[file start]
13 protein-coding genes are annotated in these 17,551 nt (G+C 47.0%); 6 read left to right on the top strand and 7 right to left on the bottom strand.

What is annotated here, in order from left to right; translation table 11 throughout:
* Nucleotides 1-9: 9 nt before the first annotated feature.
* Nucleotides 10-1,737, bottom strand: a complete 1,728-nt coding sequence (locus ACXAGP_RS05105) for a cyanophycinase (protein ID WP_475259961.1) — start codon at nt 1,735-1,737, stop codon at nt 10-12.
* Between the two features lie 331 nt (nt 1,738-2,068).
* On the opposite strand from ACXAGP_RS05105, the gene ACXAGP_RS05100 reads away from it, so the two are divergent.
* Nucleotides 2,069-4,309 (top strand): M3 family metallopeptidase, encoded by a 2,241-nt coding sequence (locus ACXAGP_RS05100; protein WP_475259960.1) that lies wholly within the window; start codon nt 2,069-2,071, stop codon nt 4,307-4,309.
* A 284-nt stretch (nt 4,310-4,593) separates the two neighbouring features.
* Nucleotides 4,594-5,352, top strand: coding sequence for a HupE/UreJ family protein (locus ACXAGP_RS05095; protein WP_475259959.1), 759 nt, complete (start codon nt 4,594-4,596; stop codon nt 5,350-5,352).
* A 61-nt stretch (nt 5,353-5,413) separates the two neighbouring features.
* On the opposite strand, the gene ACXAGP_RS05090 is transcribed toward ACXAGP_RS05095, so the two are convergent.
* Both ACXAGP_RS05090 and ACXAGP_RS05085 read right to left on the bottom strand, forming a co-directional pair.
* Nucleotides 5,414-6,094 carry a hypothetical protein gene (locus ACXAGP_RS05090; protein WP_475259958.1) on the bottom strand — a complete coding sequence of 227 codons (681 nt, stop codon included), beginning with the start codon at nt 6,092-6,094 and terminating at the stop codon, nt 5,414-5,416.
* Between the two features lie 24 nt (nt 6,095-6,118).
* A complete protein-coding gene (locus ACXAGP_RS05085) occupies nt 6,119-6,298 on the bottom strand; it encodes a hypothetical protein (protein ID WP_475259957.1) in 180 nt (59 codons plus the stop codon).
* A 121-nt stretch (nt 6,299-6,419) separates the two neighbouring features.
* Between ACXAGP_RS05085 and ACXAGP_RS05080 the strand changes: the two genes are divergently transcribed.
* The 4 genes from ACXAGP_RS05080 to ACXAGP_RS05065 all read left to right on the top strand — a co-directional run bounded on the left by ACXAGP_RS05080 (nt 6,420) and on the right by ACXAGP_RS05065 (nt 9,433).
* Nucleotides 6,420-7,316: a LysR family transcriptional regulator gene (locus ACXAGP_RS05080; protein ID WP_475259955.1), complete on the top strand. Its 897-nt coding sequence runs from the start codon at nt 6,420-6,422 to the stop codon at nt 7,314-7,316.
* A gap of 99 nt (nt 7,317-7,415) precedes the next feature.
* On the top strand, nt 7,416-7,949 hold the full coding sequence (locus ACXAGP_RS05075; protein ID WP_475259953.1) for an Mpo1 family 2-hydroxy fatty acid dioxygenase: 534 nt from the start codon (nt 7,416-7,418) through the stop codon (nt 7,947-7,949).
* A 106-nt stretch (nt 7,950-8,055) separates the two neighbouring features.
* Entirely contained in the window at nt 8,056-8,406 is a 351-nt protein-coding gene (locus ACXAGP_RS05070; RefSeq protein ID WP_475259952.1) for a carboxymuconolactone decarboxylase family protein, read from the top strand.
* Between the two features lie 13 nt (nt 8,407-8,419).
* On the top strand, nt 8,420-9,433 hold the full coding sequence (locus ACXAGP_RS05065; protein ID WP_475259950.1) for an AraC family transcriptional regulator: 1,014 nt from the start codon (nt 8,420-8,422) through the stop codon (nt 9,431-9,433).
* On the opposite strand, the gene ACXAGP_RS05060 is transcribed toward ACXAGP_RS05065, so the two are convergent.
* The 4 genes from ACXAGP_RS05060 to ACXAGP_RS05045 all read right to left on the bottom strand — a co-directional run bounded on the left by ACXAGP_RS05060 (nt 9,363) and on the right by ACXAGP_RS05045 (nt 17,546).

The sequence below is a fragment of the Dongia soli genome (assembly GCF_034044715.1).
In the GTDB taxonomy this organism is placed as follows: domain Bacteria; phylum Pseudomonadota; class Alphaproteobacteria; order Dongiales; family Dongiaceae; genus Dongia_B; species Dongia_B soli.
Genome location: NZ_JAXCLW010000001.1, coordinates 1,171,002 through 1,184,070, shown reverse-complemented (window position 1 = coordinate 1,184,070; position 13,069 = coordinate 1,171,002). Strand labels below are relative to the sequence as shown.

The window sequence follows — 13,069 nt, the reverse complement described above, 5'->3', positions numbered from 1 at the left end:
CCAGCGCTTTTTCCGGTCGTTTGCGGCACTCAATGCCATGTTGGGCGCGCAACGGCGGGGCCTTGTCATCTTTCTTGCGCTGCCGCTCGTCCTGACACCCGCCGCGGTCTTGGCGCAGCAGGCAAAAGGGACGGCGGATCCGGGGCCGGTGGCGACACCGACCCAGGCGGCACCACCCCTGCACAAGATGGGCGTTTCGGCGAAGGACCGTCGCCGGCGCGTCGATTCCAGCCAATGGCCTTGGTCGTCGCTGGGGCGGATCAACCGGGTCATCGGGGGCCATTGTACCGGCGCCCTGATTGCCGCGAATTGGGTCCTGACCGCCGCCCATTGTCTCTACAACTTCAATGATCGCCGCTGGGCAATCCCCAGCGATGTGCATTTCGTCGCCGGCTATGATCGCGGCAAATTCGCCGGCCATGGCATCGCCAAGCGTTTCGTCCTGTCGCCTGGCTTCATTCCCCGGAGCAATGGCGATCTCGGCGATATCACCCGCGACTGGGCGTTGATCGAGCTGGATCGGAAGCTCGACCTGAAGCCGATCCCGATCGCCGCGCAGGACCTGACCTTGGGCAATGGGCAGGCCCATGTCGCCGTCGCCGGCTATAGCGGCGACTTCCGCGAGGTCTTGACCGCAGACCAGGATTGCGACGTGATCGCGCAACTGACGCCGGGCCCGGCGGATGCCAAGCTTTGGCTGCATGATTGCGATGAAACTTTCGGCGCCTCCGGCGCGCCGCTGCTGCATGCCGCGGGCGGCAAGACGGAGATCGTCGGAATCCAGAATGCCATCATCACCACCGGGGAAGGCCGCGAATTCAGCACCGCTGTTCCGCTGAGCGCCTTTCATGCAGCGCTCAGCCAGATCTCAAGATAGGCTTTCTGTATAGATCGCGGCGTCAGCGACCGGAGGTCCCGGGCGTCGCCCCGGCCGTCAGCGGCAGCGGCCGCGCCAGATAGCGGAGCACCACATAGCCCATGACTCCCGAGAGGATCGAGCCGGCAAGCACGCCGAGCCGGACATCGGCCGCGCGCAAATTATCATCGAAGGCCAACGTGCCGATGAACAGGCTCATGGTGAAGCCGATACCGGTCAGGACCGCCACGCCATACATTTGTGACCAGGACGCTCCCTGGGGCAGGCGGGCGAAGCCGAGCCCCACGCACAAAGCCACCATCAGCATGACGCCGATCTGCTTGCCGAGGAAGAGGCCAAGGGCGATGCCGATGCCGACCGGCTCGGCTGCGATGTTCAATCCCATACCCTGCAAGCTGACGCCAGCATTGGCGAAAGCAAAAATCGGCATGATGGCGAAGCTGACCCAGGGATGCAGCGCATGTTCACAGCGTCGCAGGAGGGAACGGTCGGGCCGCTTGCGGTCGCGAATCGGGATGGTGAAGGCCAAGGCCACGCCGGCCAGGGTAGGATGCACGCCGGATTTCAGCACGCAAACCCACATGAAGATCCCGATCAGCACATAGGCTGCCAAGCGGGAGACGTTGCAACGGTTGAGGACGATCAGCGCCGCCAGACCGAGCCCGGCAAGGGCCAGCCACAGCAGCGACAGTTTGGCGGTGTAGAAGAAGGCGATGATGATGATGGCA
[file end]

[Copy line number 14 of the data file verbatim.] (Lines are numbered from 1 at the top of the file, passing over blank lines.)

* Between the two features lie 24 nt (nt 6,095-6,118).